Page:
Work in the home and work in the marketplace isn’t necessarily gender-specific. 

The numbers of women who prefer part-time or flexible work is higher than the men. As I already said, that seems like a given since we know men and women are different. However, the number of men who prefer to be flexible or more involved at home is not zero. It’s significant. 

I used to feel guilty when my husband would clean the bathroom while I traveled for a speaking engagement. Or when he spent a Saturday with our kids so I could finish chapter edits for a book I was working on. But he has helpfully reminded me that he is a parent too. He is a member of this household too. We all have a part to play in helping each other flourish, both in our work in the home and outside of the home. So we should let the men help, and let the women work, knowing that each family’s dynamic looks different than someone else’s.

For the Christian, our policies should reflect our values. 

We value life. We value family. We value work, paid and unpaid. We value human flourishing. All of these things are helped by paid-family leave policies that enable families to work in creative ways that meet their needs, not necessarily the needs of the person next door to them. If we value life, then our policies should encompass all of life—from the womb to the tomb (and everywhere in between).

As much as we would like to find a verse in the Bible that speaks specifically to how we work inside and outside the home, it simply isn’t there. Instead, we find a lot of principles that speak to loving our neighbor, raising our children in the fear and admonition of the Lord, working faithfully in whatever our hand finds us to do, and exercising dominion over the world God has made (Mark 12:30-31; Eph. 6:4; Eccl. 9:10). 

What this study does is provide us with the freedom to divide care and work according to what works for our family, while also showing us that mothers and fathers care both about the home and the marketplace. And we would do well to find a way to make those concerns become a reality for people in our communities. 

Courtney Reissig

Courtney is a wife, mother, writer, and speaker. Born in California, raised in Texas, all with a couple stints in Michigan before finally graduating from Northwestern College (MN). After doing some graduate study at The Southern Baptist Theological Seminary, she met her husband Daniel and fell in love. They now … Read More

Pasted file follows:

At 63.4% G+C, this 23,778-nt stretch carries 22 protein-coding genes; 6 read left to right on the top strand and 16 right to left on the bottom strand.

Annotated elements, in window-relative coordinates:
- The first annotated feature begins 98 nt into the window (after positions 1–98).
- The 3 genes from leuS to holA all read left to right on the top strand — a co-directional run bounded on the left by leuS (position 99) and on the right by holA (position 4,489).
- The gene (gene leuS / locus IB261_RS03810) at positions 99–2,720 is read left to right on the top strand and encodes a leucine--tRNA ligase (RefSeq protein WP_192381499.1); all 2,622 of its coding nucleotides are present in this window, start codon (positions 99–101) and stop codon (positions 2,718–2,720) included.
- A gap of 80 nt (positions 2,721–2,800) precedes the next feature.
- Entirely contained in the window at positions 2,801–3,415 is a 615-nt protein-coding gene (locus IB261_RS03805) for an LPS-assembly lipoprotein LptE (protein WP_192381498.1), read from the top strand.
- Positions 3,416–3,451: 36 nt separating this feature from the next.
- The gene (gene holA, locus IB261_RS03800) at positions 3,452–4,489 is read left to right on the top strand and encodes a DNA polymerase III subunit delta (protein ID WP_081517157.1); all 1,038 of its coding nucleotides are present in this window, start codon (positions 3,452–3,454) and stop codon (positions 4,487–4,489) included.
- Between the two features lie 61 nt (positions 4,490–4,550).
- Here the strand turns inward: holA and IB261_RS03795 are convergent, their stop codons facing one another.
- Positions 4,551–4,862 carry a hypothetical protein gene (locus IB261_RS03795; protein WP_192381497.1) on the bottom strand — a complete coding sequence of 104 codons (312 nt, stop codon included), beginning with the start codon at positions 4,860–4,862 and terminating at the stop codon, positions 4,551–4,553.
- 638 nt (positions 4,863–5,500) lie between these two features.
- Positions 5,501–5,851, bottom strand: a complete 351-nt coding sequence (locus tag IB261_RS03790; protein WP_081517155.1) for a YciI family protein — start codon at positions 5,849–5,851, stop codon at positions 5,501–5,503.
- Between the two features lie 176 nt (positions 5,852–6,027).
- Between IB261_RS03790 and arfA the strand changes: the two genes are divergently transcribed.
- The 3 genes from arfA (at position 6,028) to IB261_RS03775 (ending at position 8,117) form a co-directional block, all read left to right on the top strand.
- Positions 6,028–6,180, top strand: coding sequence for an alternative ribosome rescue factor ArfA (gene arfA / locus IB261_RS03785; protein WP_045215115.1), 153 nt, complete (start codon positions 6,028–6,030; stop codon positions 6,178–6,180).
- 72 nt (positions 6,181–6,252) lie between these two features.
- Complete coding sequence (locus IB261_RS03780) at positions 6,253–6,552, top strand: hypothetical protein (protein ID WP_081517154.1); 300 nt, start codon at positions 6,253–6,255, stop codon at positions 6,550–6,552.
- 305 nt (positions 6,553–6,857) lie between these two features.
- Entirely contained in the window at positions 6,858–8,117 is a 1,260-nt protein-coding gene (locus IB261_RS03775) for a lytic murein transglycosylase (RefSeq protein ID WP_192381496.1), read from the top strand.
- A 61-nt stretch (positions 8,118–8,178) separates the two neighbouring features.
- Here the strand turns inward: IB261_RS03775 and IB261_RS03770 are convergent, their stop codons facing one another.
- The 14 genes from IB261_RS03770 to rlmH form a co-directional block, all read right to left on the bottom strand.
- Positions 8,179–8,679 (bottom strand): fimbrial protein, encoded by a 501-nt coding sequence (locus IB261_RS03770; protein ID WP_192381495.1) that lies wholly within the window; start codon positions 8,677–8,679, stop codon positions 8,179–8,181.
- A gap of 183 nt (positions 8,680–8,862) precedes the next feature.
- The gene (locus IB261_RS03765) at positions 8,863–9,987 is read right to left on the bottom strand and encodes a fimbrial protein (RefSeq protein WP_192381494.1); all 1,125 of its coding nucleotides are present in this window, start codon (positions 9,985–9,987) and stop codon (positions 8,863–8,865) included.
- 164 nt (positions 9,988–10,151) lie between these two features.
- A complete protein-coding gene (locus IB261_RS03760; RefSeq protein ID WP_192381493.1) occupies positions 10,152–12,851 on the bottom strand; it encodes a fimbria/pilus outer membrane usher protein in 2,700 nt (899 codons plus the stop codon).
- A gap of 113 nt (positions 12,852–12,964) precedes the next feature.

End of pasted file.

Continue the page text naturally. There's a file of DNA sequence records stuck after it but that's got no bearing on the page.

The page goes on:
Article 12: The Future of AI

We affirm that AI will continue to be developed in ways that we cannot currently imagine or understand, including AI that will far surpass many human abilities. God alone has the power to create life, and no future advancements in AI will usurp Him as the Creator of life. The church has a unique role in proclaiming human dignity for all and calling for the humane use of AI in all aspects of society.

We deny that AI will make us more or less human, or that AI will ever obtain a coequal level of worth, dignity, or value to image-bearers. Future advancements in AI will not ultimately fulfill our longings for a perfect world. While we are not able to comprehend or know the future, we do not fear what is to come because we know that God is omniscient and that nothing we create will be able to thwart His redemptive plan for creation or to supplant humanity as His image-bearers.

Genesis 1; Isaiah 42:8; Romans 1:20-21; 5:2; Ephesians 1:4-6; 2 Timothy 1:7-9; Revelation 5:9-10

Article 11: Public Policy

We affirm that the fundamental purposes of government are to protect human beings from harm, punish those who do evil, uphold civil liberties, and to commend those who do good. The public has a role in shaping and crafting policies concerning the use of AI in society, and these decisions should not be left to those who develop these technologies or to governments to set norms.

We deny that AI should be used by governments, corporations, or any entity to infringe upon God-given human rights. AI, even in a highly advanced state, should never be delegated the governing authority that has been granted by an all-sovereign God to human beings alone. 

Romans 13:1-7; Acts 10:35; 1 Peter 2:13-14

Article 10: War